Here’s the news from Uncle Sam’s Bureau of Labor Statistics (BLS):

Nonfarm payroll employment fell by 345,000 in May, about half the average monthly decline for the prior 6 months, the Bureau of Labor Statistics of the U.S. Department of Labor reported today.  The unemployment rate continued to rise, increasing from 8.9 to 9.4 percent. Steep job losses continued in manufacturing, while declines moderated in construction and several service-providing industries.

Talk about a mixed bag — Many fewer jobs lost compared to expectations, but an unemployment rate that’s noticeably higher.

Here’s a major anomaly — BLS’s first paragraph discussing the unemployment rate, which uses the “Household Survey,” says that 787,000 jobs were lost in May using that report’s measurement methods, which are reportedly less precise than the jobs data, which is based on the “Establishment Survey” of employers.

My knee-jerk theory would be that the ranks of the self-employed, who tend to be missed in the Establishment Survey, got seriously depleted during May.

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UPDATE: The fact that ADP’s private sector job-loss number of -532,000 is over 200,000 higher than than Uncle Sam’s comparable -338,000 (-345,000 less 7,000 government jobs lost) would support the idea that many of self-employed abandoned their businesses in May. ADP does a huge business with employers of 1-9 people, and even does a lot for people who just work by themselves. Many of these people picked up by ADP get missed by the Establishment Survey’s data collectors, but are more likely to get picked by those involved in BLS’s Household Survey.

Latest Pajamas Media Column (‘GM, Chrysler, and Uncle Sam Have Already Failed’) Is Up

It’s here.

It will go up at BizzyBlog on Sunday morning (link won’t work until then) after the blackout expires.

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Left on the cutting room floor: Did you know that the Obama transition/presidential “automotive task force” had only one full-timer on board from Election Night last year until mid-February? Further, that single person, 31, had no previous auto industry involvement or experience.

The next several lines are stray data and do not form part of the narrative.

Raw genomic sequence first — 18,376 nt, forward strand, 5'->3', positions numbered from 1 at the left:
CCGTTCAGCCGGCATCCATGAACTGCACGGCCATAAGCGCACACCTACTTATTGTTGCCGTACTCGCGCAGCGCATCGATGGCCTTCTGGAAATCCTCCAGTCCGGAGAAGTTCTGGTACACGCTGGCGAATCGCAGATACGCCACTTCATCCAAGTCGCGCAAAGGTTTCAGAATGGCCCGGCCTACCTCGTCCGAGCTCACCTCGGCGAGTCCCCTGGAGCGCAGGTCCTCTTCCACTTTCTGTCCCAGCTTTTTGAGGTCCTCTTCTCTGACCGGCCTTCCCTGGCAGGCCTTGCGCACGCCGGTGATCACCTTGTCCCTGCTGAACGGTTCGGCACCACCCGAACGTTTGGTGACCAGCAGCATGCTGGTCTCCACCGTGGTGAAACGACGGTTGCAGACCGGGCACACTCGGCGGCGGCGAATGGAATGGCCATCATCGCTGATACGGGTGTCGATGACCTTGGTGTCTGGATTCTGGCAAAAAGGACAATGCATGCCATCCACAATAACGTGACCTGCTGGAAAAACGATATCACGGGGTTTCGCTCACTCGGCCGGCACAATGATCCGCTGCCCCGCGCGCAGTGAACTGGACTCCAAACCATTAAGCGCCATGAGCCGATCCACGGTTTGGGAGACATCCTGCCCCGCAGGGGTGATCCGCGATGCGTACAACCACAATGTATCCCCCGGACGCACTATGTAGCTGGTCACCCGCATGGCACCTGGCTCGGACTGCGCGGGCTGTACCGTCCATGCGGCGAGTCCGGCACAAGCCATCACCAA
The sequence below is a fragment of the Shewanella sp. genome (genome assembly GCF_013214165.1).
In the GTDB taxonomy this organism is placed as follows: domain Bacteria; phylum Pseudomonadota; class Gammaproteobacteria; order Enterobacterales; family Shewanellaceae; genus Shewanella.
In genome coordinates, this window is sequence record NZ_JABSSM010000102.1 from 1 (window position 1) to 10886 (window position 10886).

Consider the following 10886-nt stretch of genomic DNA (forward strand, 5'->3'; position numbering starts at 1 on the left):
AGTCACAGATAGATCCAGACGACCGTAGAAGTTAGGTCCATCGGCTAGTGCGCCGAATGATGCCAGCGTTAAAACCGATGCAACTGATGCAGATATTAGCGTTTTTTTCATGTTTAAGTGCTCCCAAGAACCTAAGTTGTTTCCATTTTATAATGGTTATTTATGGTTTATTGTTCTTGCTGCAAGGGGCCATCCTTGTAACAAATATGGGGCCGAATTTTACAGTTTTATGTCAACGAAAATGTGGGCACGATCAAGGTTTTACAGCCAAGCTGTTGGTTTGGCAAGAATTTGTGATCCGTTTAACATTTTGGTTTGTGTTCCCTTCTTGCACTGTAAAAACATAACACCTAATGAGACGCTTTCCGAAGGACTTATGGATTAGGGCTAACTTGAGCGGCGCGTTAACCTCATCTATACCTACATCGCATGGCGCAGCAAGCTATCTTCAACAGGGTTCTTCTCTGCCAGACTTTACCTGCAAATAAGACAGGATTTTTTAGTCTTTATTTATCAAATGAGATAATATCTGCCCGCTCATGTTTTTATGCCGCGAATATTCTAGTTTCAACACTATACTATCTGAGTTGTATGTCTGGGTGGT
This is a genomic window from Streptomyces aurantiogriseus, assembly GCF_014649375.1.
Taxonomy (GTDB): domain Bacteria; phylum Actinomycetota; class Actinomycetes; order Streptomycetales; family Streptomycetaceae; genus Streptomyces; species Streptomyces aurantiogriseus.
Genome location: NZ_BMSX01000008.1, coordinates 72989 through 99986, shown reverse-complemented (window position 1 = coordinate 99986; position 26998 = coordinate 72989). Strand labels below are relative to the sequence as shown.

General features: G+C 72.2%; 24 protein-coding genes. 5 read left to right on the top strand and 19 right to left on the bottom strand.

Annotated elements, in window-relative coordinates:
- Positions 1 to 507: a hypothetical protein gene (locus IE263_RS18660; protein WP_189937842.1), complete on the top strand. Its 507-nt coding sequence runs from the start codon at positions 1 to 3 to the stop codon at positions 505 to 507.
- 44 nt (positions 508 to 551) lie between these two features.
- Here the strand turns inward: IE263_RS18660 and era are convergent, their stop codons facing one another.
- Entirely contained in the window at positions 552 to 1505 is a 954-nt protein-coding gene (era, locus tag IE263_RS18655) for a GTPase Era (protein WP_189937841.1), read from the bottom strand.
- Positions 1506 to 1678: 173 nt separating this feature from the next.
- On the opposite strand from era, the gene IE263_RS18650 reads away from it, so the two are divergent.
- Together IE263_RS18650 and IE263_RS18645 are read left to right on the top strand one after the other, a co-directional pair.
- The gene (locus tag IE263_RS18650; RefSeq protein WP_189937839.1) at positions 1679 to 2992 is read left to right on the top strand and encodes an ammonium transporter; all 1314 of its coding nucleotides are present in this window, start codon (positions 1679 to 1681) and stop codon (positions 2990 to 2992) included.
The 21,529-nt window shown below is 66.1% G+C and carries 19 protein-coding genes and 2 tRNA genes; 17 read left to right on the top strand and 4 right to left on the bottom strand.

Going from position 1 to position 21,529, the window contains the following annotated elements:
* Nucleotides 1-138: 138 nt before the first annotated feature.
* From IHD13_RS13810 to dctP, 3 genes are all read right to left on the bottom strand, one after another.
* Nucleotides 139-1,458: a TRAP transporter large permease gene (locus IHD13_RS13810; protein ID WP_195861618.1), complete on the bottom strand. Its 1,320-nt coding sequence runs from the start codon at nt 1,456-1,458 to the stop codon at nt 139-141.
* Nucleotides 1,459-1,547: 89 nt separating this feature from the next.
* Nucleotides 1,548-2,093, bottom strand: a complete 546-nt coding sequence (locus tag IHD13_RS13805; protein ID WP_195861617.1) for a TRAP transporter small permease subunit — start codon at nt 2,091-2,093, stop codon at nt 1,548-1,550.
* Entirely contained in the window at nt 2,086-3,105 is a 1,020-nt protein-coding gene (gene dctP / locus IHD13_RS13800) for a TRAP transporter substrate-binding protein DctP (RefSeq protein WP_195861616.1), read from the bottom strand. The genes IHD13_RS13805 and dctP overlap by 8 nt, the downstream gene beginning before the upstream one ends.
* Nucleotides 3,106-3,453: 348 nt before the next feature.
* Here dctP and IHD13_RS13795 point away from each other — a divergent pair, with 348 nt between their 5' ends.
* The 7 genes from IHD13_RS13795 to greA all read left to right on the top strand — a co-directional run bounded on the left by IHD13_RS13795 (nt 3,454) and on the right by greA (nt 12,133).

I kid you not (HT to Glenn Beck, who hit this story hard on his Tuesday program):

Brian Deese, a not-quite graduate of Yale Law School ….. had never set foot in an automotive assembly plant until he took on his nearly unseen role in remaking the American automotive industry.

Nor, for that matter, had he given much thought to what ailed an industry that had been in decline ever since he was born. A bit laconic and looking every bit the just-out-of-graduate-school student adjusting to life in the West Wing — “he’s got this beard that appears and disappears,” says Steven Rattner, one of the leaders of President Obama’s automotive task force — Mr. Deese was thrown into the auto industry’s maelstrom as soon the election-night parties ended.

“There was a time between Nov. 4 and mid-February when I was the only full-time member of the auto task force,” Mr. Deese, a special assistant to the president for economic policy, acknowledged recently as he hurried between his desk at the White House and the Treasury building next door. “It was a little scary.”

Kid, if you’re a little scared, how do you think the rest of us feel knowing that a complete newbie, “who is neither a formally trained economist nor a business school graduate, and who never spent much time flipping through the endless studies about the future of the American and Japanese auto industries,” was a key influencer, if not the key influencer, in the decisions to turn GM and Chrysler into Obama Motors?

As Glenn Reynolds sardonically notes from time to time, “Our country is in the very best of hands.”